Real Estate

The COVID-19 lockdown is squeezing real estate from all sides and threatens to burst the housing and mortgage bubble

Recently the Federal Housing Finance Administration (FHFA) — conservator of Federal National Mortgage Association and Federal Home Loan Mortgage Corporation — extended the moratorium for both evictions and foreclosures until the top of the year. many householders breathed a sigh of relief.

Indeed, over the past few months the amount of borrowers with active forbearances has declined. But that’s no reason for optimism. The more serious matter is what percentage homeowners are now delinquent. By the top of 2020, several million borrowers who have received mortgage forbearance will have gone nine months without making a mortgage payment.

What impact will this wear U.S. housing and mortgage markets? Let’s start with FHA-insured loans. consistent with HUD’s July 2020 “Neighborhood Watch” report, 17% of 8 million insured mortgages are now delinquent. This percentage includes mortgages in forbearance also as those not in forbearance. Hard-hit metropolitan areas include ny City with 27.2%, Miami with 24.4% and Atlanta with 21%.

Another reason for alarm is that the private, non-guaranteed (non-agency) securitized mortgages that return to the crazy bubble years and which are still active. These were the many sub-prime and other non-prime loans that were egregiously underwritten, many fraudulently.

At the height of this activity in late 2007, quite 10 million of those mortgages were outstanding with a complete debt of quite $2.4 trillion. As recently as early 2018, 25% of all delinquent borrowers nationwide had not made a mortgage payment in a minimum of five years. In ny State, New Jersey and Washington, D.C., that percentage was quite 40%.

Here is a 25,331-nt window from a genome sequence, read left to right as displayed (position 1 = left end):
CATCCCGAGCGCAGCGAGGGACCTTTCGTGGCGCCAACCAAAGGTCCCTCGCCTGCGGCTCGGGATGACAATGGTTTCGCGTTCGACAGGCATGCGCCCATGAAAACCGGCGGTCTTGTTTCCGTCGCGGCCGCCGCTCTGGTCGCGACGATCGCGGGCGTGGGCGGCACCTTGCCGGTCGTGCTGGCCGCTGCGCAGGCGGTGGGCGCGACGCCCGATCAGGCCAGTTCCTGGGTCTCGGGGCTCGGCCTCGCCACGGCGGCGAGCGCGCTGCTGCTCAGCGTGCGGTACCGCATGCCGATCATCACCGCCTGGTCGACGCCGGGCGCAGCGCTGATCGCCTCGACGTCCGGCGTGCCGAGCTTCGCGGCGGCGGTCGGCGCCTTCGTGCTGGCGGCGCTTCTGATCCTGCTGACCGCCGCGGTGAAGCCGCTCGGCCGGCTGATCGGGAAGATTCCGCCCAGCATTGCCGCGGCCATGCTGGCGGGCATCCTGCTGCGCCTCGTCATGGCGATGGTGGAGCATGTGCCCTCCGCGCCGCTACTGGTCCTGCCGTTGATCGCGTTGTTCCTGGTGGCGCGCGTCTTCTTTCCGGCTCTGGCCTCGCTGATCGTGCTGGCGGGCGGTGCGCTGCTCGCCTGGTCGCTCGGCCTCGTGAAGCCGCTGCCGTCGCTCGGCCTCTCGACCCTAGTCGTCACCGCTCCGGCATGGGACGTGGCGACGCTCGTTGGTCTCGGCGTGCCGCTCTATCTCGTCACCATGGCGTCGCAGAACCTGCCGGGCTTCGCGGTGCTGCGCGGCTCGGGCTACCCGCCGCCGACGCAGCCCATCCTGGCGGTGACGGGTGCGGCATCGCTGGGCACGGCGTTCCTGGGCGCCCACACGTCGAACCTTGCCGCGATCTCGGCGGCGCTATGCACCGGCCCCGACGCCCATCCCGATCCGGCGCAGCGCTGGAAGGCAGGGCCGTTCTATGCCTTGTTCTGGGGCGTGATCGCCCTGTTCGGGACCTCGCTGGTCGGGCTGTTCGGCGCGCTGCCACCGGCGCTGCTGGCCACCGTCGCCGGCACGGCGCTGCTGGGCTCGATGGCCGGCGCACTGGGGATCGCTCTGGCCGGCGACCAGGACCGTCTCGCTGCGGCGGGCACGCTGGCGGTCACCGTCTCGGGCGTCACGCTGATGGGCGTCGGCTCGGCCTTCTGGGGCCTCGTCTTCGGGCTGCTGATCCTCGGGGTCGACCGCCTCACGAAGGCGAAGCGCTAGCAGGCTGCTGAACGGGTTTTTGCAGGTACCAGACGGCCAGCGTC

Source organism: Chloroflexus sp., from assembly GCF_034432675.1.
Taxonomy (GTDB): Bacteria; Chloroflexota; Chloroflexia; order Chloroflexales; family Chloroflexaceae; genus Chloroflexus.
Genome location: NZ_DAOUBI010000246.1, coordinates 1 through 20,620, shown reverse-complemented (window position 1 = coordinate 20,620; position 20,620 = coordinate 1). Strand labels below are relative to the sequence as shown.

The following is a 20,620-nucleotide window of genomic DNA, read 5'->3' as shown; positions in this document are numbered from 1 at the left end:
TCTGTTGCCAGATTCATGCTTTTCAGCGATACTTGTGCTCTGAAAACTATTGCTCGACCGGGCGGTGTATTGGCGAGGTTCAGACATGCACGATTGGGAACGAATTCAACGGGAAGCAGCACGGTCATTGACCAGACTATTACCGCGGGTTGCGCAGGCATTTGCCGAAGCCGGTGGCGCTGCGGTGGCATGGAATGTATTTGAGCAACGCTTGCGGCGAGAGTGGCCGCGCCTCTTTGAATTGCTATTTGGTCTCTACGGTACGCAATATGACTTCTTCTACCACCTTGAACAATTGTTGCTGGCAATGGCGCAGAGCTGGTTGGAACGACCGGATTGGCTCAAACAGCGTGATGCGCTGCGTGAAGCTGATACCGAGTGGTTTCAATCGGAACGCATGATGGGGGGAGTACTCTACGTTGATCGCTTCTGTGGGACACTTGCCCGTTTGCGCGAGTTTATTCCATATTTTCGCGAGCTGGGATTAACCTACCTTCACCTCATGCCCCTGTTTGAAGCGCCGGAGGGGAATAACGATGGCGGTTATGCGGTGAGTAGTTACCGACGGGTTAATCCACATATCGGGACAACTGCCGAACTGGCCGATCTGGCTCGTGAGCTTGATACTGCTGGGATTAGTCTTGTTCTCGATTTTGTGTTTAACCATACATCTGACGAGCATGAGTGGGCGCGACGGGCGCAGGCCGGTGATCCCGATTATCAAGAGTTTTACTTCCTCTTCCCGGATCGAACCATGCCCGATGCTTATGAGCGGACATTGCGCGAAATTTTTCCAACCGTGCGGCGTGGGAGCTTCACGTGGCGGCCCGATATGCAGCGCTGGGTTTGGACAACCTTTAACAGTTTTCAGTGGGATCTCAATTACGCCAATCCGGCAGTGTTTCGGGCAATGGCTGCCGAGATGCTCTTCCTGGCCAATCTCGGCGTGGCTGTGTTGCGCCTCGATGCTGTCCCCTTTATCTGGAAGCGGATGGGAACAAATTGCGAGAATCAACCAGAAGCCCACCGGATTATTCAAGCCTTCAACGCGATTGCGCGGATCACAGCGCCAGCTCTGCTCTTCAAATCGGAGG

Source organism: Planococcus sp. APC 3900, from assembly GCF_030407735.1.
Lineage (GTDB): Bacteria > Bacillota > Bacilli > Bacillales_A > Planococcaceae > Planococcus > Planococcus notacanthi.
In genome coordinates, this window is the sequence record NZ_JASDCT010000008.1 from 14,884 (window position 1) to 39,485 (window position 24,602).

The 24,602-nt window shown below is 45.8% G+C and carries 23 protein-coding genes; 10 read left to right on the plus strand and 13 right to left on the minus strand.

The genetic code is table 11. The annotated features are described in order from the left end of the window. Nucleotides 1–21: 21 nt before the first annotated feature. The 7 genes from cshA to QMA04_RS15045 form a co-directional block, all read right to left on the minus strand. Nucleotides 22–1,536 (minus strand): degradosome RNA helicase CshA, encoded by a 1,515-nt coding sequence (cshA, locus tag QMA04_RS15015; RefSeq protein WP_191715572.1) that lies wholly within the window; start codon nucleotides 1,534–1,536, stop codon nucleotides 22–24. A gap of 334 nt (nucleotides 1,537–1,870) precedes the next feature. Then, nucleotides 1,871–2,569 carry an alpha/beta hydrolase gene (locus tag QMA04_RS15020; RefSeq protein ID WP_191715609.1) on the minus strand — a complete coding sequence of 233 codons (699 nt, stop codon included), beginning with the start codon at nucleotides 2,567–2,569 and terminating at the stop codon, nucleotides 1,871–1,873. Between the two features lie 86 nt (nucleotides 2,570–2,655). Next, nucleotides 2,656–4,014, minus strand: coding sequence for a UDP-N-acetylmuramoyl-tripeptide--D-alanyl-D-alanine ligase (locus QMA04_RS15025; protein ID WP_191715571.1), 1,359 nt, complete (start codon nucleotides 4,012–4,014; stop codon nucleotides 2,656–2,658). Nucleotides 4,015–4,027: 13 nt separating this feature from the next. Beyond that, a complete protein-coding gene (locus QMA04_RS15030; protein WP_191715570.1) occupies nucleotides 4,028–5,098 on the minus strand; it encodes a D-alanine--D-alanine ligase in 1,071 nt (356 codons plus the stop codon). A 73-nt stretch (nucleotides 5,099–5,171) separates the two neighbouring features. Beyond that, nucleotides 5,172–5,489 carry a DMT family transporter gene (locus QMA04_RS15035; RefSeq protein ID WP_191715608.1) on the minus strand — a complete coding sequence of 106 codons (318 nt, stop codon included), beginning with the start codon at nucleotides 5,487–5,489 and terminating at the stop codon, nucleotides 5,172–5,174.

Keep in mind that these extremely high delinquency rates existed well-before the COVID-19 pandemic erupted. Since March of this year, delinquency rates for subprime mortgages reversed a 10-year decline and climbed to 23.7% in July, consistent with TCW’s most up-to-date Mortgage Market Monitor report. Other non-prime bubble-era mortgage delinquency rates also were substantially higher.


According to Inside Mortgage Finance, mortgage servicers had eased the pain for owners of those non-guaranteed mortgage-backed securities (RMBS) by advancing the delinquent principle and interest to them. But in TCW’s latest report, nearly one-third of those delinquent payments had not been advanced to the owners at the top of July.

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The Dodd-Frank legislation of 2010 attempted to remedy the issues that had led to the housing collapse. It created a replacement standard for lower-quality loans, which were named non-qualified mortgages (non-QM). These were mortgages that didn’t meet Federal National Mortgage Association or Freddie Mac’s underwriting standards and hence couldn’t be guaranteed by them. The delinquency rate for these mortgages soared during the COVID-19 lockdowns and stood at 21.3% at the top of June.

As for Federal National Mortgage Association , $203 billion of the loans guaranteed by them were in forbearance as of June 30. New York, Florida and New Jersey had forbearance rates in double digits. Of the $100 billion in bubble era loans still guaranteed by Federal Natio


nal Mortgage Association , 15% were in forbearance. In its second quarter 2020 10-Q financial report, the agency showed $194 billion of seriously delinquent loans with arrears quite 90 days.

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